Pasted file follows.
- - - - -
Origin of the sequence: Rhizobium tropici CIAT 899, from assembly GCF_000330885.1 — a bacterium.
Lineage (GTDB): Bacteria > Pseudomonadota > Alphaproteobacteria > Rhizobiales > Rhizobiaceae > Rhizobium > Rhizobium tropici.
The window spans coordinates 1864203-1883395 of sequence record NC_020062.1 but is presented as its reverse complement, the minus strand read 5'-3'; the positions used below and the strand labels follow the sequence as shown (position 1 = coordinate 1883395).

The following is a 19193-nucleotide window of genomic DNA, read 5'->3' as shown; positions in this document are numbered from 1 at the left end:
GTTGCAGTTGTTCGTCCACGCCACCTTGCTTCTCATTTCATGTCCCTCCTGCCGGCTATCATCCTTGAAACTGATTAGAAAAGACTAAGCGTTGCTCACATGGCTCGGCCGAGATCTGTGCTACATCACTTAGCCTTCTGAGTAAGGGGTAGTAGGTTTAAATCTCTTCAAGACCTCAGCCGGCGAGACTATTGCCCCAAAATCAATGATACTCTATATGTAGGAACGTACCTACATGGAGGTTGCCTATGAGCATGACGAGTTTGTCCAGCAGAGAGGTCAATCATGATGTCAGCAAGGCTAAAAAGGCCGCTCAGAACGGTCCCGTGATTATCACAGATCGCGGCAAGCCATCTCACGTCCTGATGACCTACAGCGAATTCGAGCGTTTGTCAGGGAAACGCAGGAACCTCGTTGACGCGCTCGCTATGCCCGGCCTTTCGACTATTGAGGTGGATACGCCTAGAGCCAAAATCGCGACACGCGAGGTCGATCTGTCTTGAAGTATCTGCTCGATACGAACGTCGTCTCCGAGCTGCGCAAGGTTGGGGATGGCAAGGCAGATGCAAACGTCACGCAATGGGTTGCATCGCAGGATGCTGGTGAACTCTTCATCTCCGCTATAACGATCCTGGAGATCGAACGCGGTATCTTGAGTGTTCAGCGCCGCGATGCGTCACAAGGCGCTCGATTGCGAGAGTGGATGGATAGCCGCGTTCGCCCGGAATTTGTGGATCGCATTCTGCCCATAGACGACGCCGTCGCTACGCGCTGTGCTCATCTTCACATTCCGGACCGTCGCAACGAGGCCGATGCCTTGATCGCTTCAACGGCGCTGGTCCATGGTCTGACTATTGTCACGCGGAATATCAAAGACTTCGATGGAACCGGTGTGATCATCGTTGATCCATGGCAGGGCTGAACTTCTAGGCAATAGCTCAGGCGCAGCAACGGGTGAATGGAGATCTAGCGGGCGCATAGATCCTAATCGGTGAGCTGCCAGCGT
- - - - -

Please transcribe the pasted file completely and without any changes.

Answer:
Origin of the sequence: Rhizobium tropici CIAT 899, from assembly GCF_000330885.1 — a bacterium.
Lineage (GTDB): Bacteria > Pseudomonadota > Alphaproteobacteria > Rhizobiales > Rhizobiaceae > Rhizobium > Rhizobium tropici.
The window spans coordinates 1864203-1883395 of sequence record NC_020062.1 but is presented as its reverse complement, the minus strand read 5'-3'; the positions used below and the strand labels follow the sequence as shown (position 1 = coordinate 1883395).

The following is a 19193-nucleotide window of genomic DNA, read 5'->3' as shown; positions in this document are numbered from 1 at the left end:
GTTGCAGTTGTTCGTCCACGCCACCTTGCTTCTCATTTCATGTCCCTCCTGCCGGCTATCATCCTTGAAACTGATTAGAAAAGACTAAGCGTTGCTCACATGGCTCGGCCGAGATCTGTGCTACATCACTTAGCCTTCTGAGTAAGGGGTAGTAGGTTTAAATCTCTTCAAGACCTCAGCCGGCGAGACTATTGCCCCAAAATCAATGATACTCTATATGTAGGAACGTACCTACATGGAGGTTGCCTATGAGCATGACGAGTTTGTCCAGCAGAGAGGTCAATCATGATGTCAGCAAGGCTAAAAAGGCCGCTCAGAACGGTCCCGTGATTATCACAGATCGCGGCAAGCCATCTCACGTCCTGATGACCTACAGCGAATTCGAGCGTTTGTCAGGGAAACGCAGGAACCTCGTTGACGCGCTCGCTATGCCCGGCCTTTCGACTATTGAGGTGGATACGCCTAGAGCCAAAATCGCGACACGCGAGGTCGATCTGTCTTGAAGTATCTGCTCGATACGAACGTCGTCTCCGAGCTGCGCAAGGTTGGGGATGGCAAGGCAGATGCAAACGTCACGCAATGGGTTGCATCGCAGGATGCTGGTGAACTCTTCATCTCCGCTATAACGATCCTGGAGATCGAACGCGGTATCTTGAGTGTTCAGCGCCGCGATGCGTCACAAGGCGCTCGATTGCGAGAGTGGATGGATAGCCGCGTTCGCCCGGAATTTGTGGATCGCATTCTGCCCATAGACGACGCCGTCGCTACGCGCTGTGCTCATCTTCACATTCCGGACCGTCGCAACGAGGCCGATGCCTTGATCGCTTCAACGGCGCTGGTCCATGGTCTGACTATTGTCACGCGGAATATCAAAGACTTCGATGGAACCGGTGTGATCATCGTTGATCCATGGCAGGGCTGAACTTCTAGGCAATAGCTCAGGCGCAGCAACGGGTGAATGGAGATCTAGCGGGCGCATAGATCCTAATCGGTGAGCTGCCAGCGT